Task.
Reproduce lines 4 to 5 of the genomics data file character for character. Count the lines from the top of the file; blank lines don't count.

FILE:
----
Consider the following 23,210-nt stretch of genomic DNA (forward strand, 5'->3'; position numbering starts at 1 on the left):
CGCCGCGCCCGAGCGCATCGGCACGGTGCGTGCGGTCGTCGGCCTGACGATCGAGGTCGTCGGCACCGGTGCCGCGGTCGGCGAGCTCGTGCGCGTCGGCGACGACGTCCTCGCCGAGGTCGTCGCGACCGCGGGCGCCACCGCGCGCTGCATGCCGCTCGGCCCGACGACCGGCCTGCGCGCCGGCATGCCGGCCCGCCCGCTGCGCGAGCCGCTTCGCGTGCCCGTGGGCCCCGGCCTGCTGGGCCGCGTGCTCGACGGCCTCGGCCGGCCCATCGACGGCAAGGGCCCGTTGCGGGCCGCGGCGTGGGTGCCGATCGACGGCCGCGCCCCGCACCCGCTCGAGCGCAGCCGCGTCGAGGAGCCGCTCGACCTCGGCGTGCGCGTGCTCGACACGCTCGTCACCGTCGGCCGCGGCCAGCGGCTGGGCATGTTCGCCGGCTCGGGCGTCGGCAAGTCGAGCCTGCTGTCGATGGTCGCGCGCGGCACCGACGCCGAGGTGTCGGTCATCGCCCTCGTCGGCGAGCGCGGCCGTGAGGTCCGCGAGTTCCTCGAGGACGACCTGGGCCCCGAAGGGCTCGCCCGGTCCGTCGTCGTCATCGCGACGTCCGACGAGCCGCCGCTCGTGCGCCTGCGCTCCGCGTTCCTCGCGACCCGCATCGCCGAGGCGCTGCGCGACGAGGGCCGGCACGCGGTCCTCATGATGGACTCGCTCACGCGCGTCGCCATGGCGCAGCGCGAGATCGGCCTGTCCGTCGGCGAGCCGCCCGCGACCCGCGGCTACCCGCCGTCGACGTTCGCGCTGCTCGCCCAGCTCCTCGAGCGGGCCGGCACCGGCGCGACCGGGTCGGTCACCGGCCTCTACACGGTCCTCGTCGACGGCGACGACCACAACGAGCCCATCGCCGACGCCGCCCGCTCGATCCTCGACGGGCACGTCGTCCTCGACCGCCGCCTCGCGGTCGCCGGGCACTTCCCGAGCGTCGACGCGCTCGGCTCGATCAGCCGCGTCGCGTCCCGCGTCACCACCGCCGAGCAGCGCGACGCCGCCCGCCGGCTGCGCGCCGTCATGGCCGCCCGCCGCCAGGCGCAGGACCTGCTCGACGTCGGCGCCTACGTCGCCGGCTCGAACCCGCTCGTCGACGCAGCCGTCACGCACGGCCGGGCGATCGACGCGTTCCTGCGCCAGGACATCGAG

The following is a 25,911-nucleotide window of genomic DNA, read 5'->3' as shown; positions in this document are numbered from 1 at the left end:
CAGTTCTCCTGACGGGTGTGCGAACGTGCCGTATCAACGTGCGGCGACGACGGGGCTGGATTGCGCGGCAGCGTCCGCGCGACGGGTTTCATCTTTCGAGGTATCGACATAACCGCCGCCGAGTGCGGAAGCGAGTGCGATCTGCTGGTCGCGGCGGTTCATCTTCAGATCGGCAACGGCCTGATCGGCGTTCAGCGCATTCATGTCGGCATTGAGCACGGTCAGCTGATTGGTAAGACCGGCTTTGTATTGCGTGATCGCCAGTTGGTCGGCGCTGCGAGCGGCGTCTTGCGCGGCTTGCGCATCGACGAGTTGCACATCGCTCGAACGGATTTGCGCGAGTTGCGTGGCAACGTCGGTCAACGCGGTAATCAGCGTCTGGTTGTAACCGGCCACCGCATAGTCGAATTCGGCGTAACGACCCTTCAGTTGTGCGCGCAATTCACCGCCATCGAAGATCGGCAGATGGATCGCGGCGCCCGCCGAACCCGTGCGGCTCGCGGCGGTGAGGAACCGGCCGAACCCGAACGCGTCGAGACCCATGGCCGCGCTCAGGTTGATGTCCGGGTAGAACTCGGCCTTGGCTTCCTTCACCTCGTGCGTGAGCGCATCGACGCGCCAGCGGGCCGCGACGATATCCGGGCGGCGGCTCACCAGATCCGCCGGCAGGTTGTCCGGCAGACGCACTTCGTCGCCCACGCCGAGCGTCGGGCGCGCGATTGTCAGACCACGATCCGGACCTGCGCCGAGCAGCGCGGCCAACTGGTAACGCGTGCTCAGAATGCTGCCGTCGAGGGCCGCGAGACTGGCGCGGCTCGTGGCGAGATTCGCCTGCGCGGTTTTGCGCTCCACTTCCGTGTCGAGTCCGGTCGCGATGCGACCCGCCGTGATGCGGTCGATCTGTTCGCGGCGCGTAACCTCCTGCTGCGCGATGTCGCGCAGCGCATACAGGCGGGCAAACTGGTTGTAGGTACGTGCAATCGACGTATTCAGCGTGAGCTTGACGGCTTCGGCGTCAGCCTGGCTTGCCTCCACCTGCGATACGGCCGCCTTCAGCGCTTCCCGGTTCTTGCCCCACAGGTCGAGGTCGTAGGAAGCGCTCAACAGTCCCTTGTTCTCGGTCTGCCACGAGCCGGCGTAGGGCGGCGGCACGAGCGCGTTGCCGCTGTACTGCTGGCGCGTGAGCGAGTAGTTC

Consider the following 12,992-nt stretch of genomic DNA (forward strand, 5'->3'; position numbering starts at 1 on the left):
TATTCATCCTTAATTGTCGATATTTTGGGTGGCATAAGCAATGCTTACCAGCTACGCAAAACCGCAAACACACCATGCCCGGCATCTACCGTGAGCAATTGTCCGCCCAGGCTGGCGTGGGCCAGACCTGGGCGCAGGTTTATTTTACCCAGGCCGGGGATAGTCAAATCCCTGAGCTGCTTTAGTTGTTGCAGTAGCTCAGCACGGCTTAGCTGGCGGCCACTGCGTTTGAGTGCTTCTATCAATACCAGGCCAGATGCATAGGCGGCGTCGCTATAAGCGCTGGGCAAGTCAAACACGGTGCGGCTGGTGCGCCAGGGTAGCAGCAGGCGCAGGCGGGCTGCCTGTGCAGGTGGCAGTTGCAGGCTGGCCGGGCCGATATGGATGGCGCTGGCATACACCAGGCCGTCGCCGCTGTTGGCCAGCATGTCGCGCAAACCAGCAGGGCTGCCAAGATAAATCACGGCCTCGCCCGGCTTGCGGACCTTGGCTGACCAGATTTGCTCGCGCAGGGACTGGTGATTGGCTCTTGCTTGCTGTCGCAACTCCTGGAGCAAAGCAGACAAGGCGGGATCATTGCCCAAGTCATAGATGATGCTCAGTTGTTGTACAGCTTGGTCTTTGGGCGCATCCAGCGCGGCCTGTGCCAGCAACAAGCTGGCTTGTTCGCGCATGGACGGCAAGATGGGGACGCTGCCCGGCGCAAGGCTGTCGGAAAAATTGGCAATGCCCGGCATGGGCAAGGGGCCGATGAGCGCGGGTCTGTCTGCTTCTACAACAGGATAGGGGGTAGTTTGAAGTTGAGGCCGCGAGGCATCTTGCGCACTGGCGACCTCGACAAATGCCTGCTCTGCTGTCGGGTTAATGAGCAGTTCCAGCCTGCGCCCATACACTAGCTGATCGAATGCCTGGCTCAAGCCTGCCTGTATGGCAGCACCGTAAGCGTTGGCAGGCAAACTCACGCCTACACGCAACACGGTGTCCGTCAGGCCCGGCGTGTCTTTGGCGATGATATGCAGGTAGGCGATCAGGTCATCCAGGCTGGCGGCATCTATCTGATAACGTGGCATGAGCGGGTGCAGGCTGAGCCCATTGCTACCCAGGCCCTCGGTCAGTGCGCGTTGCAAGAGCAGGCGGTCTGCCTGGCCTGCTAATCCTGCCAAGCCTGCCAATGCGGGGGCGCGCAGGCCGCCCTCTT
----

CAGTTCTCCTGACGGGTGTGCGAACGTGCCGTATCAACGTGCGGCGACGACGGGGCTGGATTGCGCGGCAGCGTCCGCGCGACGGGTTTCATCTTTCGAGGTATCGACATAACCGCCGCCGAGTGCGGAAGCGAGTGCGATCTGCTGGTCGCGGCGGTTCATCTTCAGATCGGCAACGGCCTGATCGGCGTTCAGCGCATTCATGTCGGCATTGAGCACGGTCAGCTGATTGGTAAGACCGGCTTTGTATTGCGTGATCGCCAGTTGGTCGGCGCTGCGAGCGGCGTCTTGCGCGGCTTGCGCATCGACGAGTTGCACATCGCTCGAACGGATTTGCGCGAGTTGCGTGGCAACGTCGGTCAACGCGGTAATCAGCGTCTGGTTGTAACCGGCCACCGCATAGTCGAATTCGGCGTAACGACCCTTCAGTTGTGCGCGCAATTCACCGCCATCGAAGATCGGCAGATGGATCGCGGCGCCCGCCGAACCCGTGCGGCTCGCGGCGGTGAGGAACCGGCCGAACCCGAACGCGTCGAGACCCATGGCCGCGCTCAGGTTGATGTCCGGGTAGAACTCGGCCTTGGCTTCCTTCACCTCGTGCGTGAGCGCATCGACGCGCCAGCGGGCCGCGACGATATCCGGGCGGCGGCTCACCAGATCCGCCGGCAGGTTGTCCGGCAGACGCACTTCGTCGCCCACGCCGAGCGTCGGGCGCGCGATTGTCAGACCACGATCCGGACCTGCGCCGAGCAGCGCGGCCAACTGGTAACGCGTGCTCAGAATGCTGCCGTCGAGGGCCGCGAGACTGGCGCGGCTCGTGGCGAGATTCGCCTGCGCGGTTTTGCGCTCCACTTCCGTGTCGAGTCCGGTCGCGATGCGACCCGCCGTGATGCGGTCGATCTGTTCGCGGCGCGTAACCTCCTGCTGCGCGATGTCGCGCAGCGCATACAGGCGGGCAAACTGGTTGTAGGTACGTGCAATCGACGTATTCAGCGTGAGCTTGACGGCTTCGGCGTCAGCCTGGCTTGCCTCCACCTGCGATACGGCCGCCTTCAGCGCTTCCCGGTTCTTGCCCCACAGGTCGAGGTCGTAGGAAGCGCTCAACAGTCCCTTGTTCTCGGTCTGCCACGAGCCGGCGTAGGGCGGCGGCACGAGCGCGTTGCCGCTGTACTGCTGGCGCGTGAGCGAGTAGTTC

Consider the following 12,992-nt stretch of genomic DNA (forward strand, 5'->3'; position numbering starts at 1 on the left):